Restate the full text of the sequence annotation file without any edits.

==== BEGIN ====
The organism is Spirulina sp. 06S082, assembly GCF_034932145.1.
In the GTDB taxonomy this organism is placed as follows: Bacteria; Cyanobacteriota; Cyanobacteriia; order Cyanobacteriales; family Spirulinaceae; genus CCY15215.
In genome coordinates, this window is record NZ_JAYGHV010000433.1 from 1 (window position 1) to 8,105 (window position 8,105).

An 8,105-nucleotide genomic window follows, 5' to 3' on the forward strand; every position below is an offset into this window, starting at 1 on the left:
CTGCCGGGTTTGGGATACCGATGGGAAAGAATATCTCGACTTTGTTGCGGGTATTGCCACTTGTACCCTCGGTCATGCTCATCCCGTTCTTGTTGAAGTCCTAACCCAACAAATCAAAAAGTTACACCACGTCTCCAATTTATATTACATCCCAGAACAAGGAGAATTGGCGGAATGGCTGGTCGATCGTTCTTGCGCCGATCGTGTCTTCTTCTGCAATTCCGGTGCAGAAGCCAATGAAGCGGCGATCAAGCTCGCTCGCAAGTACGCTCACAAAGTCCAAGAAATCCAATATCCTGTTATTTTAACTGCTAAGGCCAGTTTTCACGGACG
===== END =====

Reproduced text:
The organism is Spirulina sp. 06S082, assembly GCF_034932145.1.
In the GTDB taxonomy this organism is placed as follows: Bacteria; Cyanobacteriota; Cyanobacteriia; order Cyanobacteriales; family Spirulinaceae; genus CCY15215.
In genome coordinates, this window is record NZ_JAYGHV010000433.1 from 1 (window position 1) to 8,105 (window position 8,105).

An 8,105-nucleotide genomic window follows, 5' to 3' on the forward strand; every position below is an offset into this window, starting at 1 on the left:
CTGCCGGGTTTGGGATACCGATGGGAAAGAATATCTCGACTTTGTTGCGGGTATTGCCACTTGTACCCTCGGTCATGCTCATCCCGTTCTTGTTGAAGTCCTAACCCAACAAATCAAAAAGTTACACCACGTCTCCAATTTATATTACATCCCAGAACAAGGAGAATTGGCGGAATGGCTGGTCGATCGTTCTTGCGCCGATCGTGTCTTCTTCTGCAATTCCGGTGCAGAAGCCAATGAAGCGGCGATCAAGCTCGCTCGCAAGTACGCTCACAAAGTCCAAGAAATCCAATATCCTGTTATTTTAACTGCTAAGGCCAGTTTTCACGGACG